SHA teens hear about city schools from the source
Springfield School Committee member Denise Hurst got a grilling recently from among her most important constituents – a group of students.
And Hurst, in the home stretch of her second, four-year term, landed nicely on her feet with each question from members of the Springfield Housing Authority’s Robinson Gardens Youth Group.
She handled questions ranging from school choice – namely, how to get into your high school of preference – to effective teaching, to how to be an effective change agent in your own community, and many more. Like a seasoned politician, she listened attentively, asked follow-up questions, and framed her answers thoughtfully, and thoroughly.
Afterwards, she underscored the importance of her session with the teens she met at the family public housing development in the Pine Point section of the city.
“When you hear it right from the kids, right from the students whose educations are impacted by the choices you are making, well, it doesn’t get any better than that,” said Hurst, a lifelong city resident and the mother of one young son.
“When they’re older, hopefully they’ll want to have a public voice and help make changes where they live and work,” she added.
Hurst was one of a series of professional speakers who visit the Youth Group each week, courtesy of SHA Youth Engagement Officer Jimmie Mitchell, who wants teens to have local role models they can see succeeding, in real time. Mitchell said Hurst was perfect for that, and more.
“Denise Hurst is just what we’ve been looking for to get the kids to see how the school system really works,” said Mitchell, himself a retired school counselor from the Roger L. Putnam Vocational Technical Academy, now the most popular choice.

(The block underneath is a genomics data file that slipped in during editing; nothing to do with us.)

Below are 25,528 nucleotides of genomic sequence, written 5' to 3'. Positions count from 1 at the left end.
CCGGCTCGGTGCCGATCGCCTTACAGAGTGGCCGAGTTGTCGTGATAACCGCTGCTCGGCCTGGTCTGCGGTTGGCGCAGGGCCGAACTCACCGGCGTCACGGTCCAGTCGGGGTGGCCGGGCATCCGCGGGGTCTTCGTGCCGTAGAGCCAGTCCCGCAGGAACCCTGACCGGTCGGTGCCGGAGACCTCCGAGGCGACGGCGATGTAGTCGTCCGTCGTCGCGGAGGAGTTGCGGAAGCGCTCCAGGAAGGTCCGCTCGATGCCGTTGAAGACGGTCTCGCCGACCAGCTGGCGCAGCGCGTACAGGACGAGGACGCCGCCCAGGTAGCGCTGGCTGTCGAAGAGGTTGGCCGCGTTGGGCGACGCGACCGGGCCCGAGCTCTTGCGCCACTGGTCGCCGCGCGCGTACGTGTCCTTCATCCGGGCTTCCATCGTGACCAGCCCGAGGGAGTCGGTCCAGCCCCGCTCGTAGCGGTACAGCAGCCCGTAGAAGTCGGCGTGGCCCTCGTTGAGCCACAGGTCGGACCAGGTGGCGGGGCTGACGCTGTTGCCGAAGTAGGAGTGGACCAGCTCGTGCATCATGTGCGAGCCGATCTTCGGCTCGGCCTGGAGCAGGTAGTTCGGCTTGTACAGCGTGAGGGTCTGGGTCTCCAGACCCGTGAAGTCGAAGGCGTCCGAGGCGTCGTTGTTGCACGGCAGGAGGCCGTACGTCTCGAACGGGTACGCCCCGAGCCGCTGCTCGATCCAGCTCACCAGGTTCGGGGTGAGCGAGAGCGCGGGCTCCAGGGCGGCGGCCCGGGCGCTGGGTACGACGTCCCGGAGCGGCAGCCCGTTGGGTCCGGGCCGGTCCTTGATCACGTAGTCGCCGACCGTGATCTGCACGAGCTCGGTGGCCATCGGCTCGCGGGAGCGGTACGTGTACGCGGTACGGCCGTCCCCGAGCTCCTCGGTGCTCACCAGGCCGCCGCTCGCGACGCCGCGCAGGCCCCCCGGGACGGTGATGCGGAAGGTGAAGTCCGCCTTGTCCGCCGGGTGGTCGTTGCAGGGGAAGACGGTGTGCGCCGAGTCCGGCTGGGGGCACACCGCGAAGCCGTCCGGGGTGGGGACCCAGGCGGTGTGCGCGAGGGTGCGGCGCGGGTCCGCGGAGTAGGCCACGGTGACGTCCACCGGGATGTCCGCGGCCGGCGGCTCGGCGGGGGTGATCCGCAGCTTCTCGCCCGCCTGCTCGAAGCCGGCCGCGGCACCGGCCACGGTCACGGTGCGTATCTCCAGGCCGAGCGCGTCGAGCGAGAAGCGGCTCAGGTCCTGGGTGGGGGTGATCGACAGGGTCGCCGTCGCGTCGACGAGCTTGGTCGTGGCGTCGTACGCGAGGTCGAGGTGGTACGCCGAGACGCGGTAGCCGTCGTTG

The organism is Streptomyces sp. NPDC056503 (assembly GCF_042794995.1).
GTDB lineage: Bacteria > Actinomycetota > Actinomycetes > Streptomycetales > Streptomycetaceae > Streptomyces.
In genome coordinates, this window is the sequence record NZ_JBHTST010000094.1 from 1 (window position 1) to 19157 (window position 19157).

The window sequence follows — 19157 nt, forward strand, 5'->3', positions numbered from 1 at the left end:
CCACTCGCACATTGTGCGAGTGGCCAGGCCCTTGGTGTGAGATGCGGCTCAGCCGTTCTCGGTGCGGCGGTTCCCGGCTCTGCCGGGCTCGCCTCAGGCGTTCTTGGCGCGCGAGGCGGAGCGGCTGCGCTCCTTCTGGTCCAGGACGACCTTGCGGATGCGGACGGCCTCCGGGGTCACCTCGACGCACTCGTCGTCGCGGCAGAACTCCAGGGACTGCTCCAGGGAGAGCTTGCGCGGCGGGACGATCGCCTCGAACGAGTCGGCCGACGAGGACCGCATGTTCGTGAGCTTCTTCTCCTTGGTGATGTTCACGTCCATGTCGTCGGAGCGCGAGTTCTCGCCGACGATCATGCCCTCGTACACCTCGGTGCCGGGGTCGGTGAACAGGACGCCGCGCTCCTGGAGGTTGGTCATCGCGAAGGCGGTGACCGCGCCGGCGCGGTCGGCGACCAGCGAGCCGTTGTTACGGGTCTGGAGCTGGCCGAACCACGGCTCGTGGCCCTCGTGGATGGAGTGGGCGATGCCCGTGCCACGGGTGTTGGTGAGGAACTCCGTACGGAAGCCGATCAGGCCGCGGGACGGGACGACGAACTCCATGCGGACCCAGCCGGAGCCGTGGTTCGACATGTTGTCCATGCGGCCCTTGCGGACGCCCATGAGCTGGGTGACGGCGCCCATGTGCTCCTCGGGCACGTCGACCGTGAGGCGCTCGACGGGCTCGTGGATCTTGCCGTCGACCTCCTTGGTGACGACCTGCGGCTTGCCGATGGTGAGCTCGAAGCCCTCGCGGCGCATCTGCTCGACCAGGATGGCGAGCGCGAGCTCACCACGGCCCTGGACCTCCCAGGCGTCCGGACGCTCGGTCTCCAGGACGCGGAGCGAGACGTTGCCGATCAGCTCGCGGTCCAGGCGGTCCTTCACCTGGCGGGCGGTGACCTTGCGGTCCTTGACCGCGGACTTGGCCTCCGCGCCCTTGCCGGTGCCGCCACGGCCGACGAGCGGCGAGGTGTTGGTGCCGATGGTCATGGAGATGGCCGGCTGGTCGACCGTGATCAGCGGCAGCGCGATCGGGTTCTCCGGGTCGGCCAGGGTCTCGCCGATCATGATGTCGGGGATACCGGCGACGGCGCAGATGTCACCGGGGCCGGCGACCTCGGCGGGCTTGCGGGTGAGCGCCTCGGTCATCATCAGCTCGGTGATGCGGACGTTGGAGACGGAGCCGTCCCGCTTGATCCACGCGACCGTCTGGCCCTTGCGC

“These kids don’t often get to talk to the people in power. What we’re doing here at Robinson Gardens is exposing them to people in the community who are leading the way, so they can see that for themselves,” he said.
Indeed, the teens were impressed with Hurst’s ability to tackle a variety of topics, most especially the school choice issues that are currently weighing on many Youth Group members. Eighth graders in the public school system make their choices for high school, but don’t always get the top pick.
Hurst acknowledged that the choice system doesn’t work perfectly for everyone, while at the same time asking the teens to file their choices by the deadline to improve their chances of getting in to the school they want to attend.
She also urged Youth Group members to be role models for the younger ones in the group.
“Reach back and give good guidance to your friends getting ready to make their choices. They’ll look to you for guidance, and it’s good to do that,” Hurst said.
Ninth-grader Christopher Ortiz, who is president of the Youth Group, said he ended up at Central High School, his second choice after Putnam. Hearing straight from a School Committee member about the process was helpful, he said.
“I feel like she answered all of our questions about how school works, what she does, and the things she can help with,” said Ortiz, who is 15.
Another Central ninth grader, Keishla Caldero, said she found Hurst’s comments most informative.
“She was really interesting,” said Caldero. “I liked hearing about how the schools pick the students.”
Nisa Harris is a seventh-grader at Springfield Conservatory for the Arts, an arts-focused magnet school serving 337 students in grades 6 through 12. She is hoping to transfer to Central when she hits ninth grade, so she can play volleyball on the team there.
“This was actually really helpful,” Harris said of Hurst’s visit. “She gave us some really good information. She understands what we’re going through, but she can tell us how things are for the teachers and the people running the schools.”
Before she left, Hurst passed out to each teen lists including all School Committee meetings for the next year, including those with public speak-out sessions and the names of all School Committee members, the wards they represent, and their subcommittee assignments. She advised Youth Group members to get active by reaching out.
“I can pass on your concerns, and I will do that,” she promised. “But it’s a lot better if you write that letter, or make that phone call.”
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